There are some passages in Hayek’s final book, The Fatal Conceit, that are incompatible with neo-Aristotelian philosophy (and my own views) but it seems likely that those passages were written by W.W Bartley, the book’s editor, rather than by Hayek, whose health was deteriorating at the time. For example: “Moreover, while it is true that traditional morals, etc. are not rationally justifiable, this is also true of any possible moral code …”. Bruce Caldwell suggests that the assertion that our morals are not rationally justifiable is “a position that clearly derives from Bartley” (Hayek’s Challenge, p 317). Here are another sentence for which I hope Hayek was not responsible:
There is no reason to suppose that the selection by evolution of such habitual practices as enabled men to nourish larger numbers had much if anything to do with the production of happiness, let alone that it was guided by the striving after it” (The Fatal Conceit, p 69).

I think that statement is false. Without downplaying the importance of survival as a motive, a realist would acknowledge that until recently human reproduction has been largely an outcome of the actions of humans striving for happiness via the habitual practice of sexual gratification. Moralists have long argued that people can’t find happiness by seeking pleasure, but that doesn’t seem to have stopped many from striving to do just that. Furthermore, the literature of the distant past, as well as more recent times, suggests that those who were most successful in passing on their genes would generally have been living in societies providing relatively good opportunities for individual human flourishing, and they would generally have been flourishing individuals enjoying good health and relative prosperity. It also seems likely that persons with happy dispositions have generally been more likely to form lasting bonds and to care for their offspring.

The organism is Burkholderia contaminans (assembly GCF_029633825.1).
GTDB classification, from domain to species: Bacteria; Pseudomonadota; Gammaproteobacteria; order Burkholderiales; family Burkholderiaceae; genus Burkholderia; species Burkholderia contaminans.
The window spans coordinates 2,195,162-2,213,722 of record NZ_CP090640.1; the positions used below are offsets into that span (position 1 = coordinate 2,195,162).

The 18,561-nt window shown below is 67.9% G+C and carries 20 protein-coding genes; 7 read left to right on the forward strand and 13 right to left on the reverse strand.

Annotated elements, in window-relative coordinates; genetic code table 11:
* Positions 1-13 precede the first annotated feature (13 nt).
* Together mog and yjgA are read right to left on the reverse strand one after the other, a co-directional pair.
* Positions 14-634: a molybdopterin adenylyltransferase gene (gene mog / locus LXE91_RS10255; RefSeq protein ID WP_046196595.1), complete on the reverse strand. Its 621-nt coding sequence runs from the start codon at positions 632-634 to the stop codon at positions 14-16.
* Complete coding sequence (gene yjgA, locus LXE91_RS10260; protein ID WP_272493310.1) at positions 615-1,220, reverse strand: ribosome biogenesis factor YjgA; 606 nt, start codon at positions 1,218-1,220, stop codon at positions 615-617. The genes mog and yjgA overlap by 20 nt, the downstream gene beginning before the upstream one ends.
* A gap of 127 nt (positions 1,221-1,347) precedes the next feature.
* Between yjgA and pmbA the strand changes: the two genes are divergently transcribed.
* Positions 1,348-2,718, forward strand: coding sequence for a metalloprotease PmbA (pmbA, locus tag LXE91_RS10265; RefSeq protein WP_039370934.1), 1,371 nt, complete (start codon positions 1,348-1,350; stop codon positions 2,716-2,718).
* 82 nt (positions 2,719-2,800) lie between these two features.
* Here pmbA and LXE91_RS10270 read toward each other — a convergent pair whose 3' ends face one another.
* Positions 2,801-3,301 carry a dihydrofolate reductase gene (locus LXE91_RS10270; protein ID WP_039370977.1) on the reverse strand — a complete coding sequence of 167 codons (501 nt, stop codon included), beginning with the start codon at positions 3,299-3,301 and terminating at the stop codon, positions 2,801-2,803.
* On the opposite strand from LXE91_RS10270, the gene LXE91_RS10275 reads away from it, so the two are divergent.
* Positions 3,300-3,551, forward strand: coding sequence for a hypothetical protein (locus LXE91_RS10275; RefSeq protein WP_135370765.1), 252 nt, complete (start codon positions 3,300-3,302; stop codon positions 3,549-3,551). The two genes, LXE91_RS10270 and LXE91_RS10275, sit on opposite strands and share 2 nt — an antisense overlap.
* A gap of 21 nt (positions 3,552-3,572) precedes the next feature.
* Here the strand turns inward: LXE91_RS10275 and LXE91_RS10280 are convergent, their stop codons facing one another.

The objective nature of human flourishing and happiness

Ed Younkins clearly views human flourishing as an objective state of life:
“Flourishing is a successful state of life, and happiness is a positive state of consciousness that flows from, or accompanies, a flourishing life. The legitimate function of every human person is to live capably, excellently and happily. This involves an ethic of aspiration toward one’s objective well-being that is actively attained and maintained”.

Ed introduces the concept of metalevel happiness to distinguish “enduring and justified contentment with one’s life as a whole” from transitory feelings. His description of metalevel happiness seems to have firm roots in antiquity:
“Metalevel happiness requires a proper perspective that comes from the serenity or peace of mind that one gets from knowing that: (1) one is free to rationally choose among alternatives; (2) a person’s potential for happiness is oriented in some particular way and with some particular nature which is not a matter of choice; and (3) nothing external can harm the core of one’s self. Serenity requires wisdom, a sense of proportion, and the ability to deal with pain and emotions in a balanced and rational manner. Happiness means being serene in the face of the unchangeable, courageous before the changeable, and wise enough to determine which is which”.

It seems appropriate to end this post here, leaving you to ponder how best to follow Edward Younkins’ good advice about cultivating the serenity required to be objective about subjective feelings.

1 comment:

Kyle said...

great , thanks